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56th death anniversary of Savarkar observed in Maharashtra

56th death anniversary of Savarkar observed in Maharashtra

Yesterday marked the 56th death anniversary of Vinayak Damodar Savarkar, also known as Veer Savarkar, a renowned revolutionary and independence fighter. The renowned social reformer was honoured by the state’s governor, Ramesh Bais, the chief minister, Eknath Shinde, and the deputy chief minister, Devendra Fadnavis.

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56th death anniversary of Savarkar: Highlights from the Event

  • In his address, CM Shinde praised Savarkar as a great revolutionary, a sincere patriot, a persuasive speaker, a talented author, and a social reformer.
  • Fadnavis tweeted that Savarkar was a brilliant revolutionary, an ardent patriot, a real worshipper of the goddess of freedom.
  • Sanjay Raut, the leader of the Uddhav Thackeray faction, referred to Veer Savarkar as a Maharashtrian legend and the valiant son of the state. Mr. Raut requested the Central Government to bestow the Bharat Ratna to Savarkar.

Vinayak Damodar Savarkar was born on May 28, 1883, in the Maharashtrian village of Bhagur in the Nashik district. On February 26, 1966, he passed away in Bombay.

Vinayak Damodar Savarkar Biography, History, Books and Date of Birth

Facts about Vinayak Damodar Savarkar that you should know:

  1. When Veer Savarkar was a teenager, he founded the Mitra Mela youth group. This organisation was established to promote radical concepts.
  2. He supported Hindutva since he was a young child. Savarkar organised a march with his schoolmates when he was 12 years old to destroy a mosque as retaliation for Muslim “atrocities” done against Hindus.
  3. He was motivated to boycott British products by Lokmanya Tilak’s call while pursuing his B.A. at Pune’s Fergusson College. Savarkar built a bonfire on October 7, 1905, during Dussehra, and set everything he had from abroad ablaze.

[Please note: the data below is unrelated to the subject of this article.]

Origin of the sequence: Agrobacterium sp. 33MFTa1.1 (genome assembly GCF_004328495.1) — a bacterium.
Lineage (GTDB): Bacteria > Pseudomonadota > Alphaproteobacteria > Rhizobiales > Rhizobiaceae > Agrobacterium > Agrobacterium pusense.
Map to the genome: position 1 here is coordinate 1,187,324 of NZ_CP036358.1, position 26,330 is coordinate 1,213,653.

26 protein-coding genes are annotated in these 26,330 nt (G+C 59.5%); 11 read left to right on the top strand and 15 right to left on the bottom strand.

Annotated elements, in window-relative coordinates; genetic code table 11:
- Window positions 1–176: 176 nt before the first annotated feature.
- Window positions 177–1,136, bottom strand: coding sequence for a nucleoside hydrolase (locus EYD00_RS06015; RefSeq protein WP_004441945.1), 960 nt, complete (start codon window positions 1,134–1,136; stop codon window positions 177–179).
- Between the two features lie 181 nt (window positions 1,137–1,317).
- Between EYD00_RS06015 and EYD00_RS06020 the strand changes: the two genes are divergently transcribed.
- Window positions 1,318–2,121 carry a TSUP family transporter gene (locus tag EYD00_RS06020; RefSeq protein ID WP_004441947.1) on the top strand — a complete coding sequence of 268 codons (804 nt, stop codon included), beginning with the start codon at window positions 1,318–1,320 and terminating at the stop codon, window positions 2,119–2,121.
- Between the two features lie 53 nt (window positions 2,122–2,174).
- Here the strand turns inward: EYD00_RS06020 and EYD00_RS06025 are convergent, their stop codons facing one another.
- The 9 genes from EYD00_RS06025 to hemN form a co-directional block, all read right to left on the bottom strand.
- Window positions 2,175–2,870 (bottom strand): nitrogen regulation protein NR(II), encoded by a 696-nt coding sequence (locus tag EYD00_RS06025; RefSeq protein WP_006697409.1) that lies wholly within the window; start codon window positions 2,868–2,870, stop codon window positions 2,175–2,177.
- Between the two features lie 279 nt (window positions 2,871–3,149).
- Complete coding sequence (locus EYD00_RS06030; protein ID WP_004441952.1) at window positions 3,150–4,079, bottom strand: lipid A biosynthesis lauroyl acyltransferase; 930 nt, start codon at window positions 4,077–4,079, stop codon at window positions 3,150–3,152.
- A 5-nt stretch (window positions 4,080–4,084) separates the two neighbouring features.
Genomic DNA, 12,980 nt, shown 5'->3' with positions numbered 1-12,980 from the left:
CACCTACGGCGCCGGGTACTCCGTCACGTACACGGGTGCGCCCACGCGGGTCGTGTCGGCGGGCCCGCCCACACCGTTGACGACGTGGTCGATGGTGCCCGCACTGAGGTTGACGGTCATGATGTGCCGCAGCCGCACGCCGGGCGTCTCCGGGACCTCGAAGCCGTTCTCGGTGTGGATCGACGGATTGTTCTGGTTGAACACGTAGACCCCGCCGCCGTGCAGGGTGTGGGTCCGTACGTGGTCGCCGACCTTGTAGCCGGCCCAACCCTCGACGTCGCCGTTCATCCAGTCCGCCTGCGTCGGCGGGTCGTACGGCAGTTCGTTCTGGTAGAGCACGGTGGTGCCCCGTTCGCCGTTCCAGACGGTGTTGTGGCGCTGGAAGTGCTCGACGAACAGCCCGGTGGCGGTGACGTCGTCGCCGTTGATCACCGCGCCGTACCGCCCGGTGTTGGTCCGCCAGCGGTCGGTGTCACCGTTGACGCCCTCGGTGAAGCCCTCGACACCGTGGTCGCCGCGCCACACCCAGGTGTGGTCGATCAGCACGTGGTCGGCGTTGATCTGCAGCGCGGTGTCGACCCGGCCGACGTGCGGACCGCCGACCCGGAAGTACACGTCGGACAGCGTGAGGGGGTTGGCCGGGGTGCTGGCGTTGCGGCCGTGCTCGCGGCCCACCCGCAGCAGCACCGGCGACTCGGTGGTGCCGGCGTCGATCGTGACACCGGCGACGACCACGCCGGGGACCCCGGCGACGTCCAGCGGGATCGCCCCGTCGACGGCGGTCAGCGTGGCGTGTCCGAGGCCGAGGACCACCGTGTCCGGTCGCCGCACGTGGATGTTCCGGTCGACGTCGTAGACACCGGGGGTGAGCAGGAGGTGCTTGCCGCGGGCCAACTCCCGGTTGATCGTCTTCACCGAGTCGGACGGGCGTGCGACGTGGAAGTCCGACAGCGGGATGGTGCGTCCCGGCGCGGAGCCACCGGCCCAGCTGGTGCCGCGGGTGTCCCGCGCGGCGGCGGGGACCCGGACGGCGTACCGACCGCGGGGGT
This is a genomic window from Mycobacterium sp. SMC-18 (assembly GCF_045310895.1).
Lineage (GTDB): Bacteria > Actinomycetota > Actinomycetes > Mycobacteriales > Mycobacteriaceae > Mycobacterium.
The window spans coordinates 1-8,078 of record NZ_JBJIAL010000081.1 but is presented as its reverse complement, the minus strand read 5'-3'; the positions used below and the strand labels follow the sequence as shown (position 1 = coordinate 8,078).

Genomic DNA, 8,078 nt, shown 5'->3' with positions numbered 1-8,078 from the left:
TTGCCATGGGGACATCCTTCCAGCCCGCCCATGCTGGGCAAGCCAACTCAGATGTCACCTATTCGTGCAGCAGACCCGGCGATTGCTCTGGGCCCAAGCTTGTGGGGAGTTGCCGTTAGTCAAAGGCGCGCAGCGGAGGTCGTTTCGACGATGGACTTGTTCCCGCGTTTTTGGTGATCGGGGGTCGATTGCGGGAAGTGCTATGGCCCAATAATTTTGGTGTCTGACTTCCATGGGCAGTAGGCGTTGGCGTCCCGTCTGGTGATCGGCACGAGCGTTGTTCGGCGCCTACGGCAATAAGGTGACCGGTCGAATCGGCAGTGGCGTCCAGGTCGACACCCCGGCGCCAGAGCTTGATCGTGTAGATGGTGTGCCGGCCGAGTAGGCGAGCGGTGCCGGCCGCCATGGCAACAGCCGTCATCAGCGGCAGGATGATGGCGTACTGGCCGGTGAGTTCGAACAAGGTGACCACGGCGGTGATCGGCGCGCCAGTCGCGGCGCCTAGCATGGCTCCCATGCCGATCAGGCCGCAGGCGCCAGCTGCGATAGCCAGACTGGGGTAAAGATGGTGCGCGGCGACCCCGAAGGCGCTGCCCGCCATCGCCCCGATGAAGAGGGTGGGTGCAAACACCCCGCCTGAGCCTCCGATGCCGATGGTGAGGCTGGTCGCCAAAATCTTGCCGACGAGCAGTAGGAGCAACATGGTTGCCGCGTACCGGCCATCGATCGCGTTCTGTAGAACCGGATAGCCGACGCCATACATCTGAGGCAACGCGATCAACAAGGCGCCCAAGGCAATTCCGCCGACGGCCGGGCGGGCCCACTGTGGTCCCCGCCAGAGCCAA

4. In 1909, Savarkar was detained on suspicion of planning an armed uprising against the Morley-Minto reform. He dove into the water to try to escape, but he was caught. He received two life sentences, or 50 years each, in the Andamans Cellular Jail, popularly known as Kala Pani, in 1911.
  5. Savarkar is frequently accused of being a “traitor” because he begged for forgiveness from the British government while he was in the Andaman Islands.
  6. Savarkar was released from prison in 1924 under the strict conditions that he refrain from engaging in politics for a period of five years.
  7. The British government outlawed many of Savarkar’s books or those that were based on them, including “The Indian War of Independence of 1857.” The Marathi edition of the book was prohibited even before it was published since it was seen to be quite provocative.
  8. Savarkar did not revere cows. Care for cows, not worship them, he advised his followers.
  9. He also accepted vegetarianism with no reservations, unlike many Brahmins of the time. When young Mohandas Karamchand Gandhi visited the India House in London, where Savarkar and other revolutionaries resided, in 1906, he first got to know the man.
  10. Savarkar urged “every true Indian” to make the mental decision to free themselves of the “seven fetters.” Vedoktabandi (exclusive access to Vedic literature), Vyavasayabandi (continuation of a profession by virtue of one’s birth), Sparshabandi (untouchability practises), Samudrabandi (forbidding the crossing of seas to travel to foreign lands), Shuddhibandi (forbidding reconversions to Hinduism), Rotibandi (inter-caste dining), and Betibandi were some of these (rigidity in abolishing inter-caste marriage).
  11. Bhagat Singh, a freedom fighter, referred to Savarkar as a “braveheart.” A Hindi monthly that was once published out of Calcutta featured Singh’s piece titled “Vishwa Prem” in 1924.
  12. Savarkar was charged with the murder of Mahatma Gandhi, but he was later cleared because no proof of his involvement was found.
  13. Savarkar believed his life’s work was complete in 1964 when India attained independence and it was time to depart. On February 1, 1966, he stated his intention to achieve samadhi and began a hunger strike. On February 26, 1966, he died.
  14. Savarkar was referred to as the “remarkable son of India” by the late former prime minister Indira Gandhi. Her government also released a postage stamp in Savarkar’s honour in 1970.
  15. In 2002, the airport in Port Blair, the capital of Andaman and Nicobar, was renamed “Veer Savarkar International Airport.”

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